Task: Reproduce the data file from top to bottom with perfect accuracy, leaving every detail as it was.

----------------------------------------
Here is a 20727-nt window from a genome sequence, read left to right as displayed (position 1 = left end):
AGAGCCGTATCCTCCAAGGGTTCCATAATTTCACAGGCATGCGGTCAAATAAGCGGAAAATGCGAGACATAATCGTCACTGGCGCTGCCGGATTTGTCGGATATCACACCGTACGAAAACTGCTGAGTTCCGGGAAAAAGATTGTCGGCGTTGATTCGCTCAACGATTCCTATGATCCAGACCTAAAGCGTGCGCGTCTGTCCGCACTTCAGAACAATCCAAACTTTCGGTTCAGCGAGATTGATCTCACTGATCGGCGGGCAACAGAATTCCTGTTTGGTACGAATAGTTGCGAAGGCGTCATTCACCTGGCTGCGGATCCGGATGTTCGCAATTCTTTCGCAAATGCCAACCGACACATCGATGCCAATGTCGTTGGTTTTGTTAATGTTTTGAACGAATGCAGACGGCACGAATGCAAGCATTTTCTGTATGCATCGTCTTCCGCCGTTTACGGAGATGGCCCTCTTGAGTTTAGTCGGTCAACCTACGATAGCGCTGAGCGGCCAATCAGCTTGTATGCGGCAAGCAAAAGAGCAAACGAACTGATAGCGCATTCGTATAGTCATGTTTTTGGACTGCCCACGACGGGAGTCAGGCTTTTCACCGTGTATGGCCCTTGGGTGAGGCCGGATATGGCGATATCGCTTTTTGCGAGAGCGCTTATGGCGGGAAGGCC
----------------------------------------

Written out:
Here is a 20727-nt window from a genome sequence, read left to right as displayed (position 1 = left end):
AGAGCCGTATCCTCCAAGGGTTCCATAATTTCACAGGCATGCGGTCAAATAAGCGGAAAATGCGAGACATAATCGTCACTGGCGCTGCCGGATTTGTCGGATATCACACCGTACGAAAACTGCTGAGTTCCGGGAAAAAGATTGTCGGCGTTGATTCGCTCAACGATTCCTATGATCCAGACCTAAAGCGTGCGCGTCTGTCCGCACTTCAGAACAATCCAAACTTTCGGTTCAGCGAGATTGATCTCACTGATCGGCGGGCAACAGAATTCCTGTTTGGTACGAATAGTTGCGAAGGCGTCATTCACCTGGCTGCGGATCCGGATGTTCGCAATTCTTTCGCAAATGCCAACCGACACATCGATGCCAATGTCGTTGGTTTTGTTAATGTTTTGAACGAATGCAGACGGCACGAATGCAAGCATTTTCTGTATGCATCGTCTTCCGCCGTTTACGGAGATGGCCCTCTTGAGTTTAGTCGGTCAACCTACGATAGCGCTGAGCGGCCAATCAGCTTGTATGCGGCAAGCAAAAGAGCAAACGAACTGATAGCGCATTCGTATAGTCATGTTTTTGGACTGCCCACGACGGGAGTCAGGCTTTTCACCGTGTATGGCCCTTGGGTGAGGCCGGATATGGCGATATCGCTTTTTGCGAGAGCGCTTATGGCGGGAAGGCC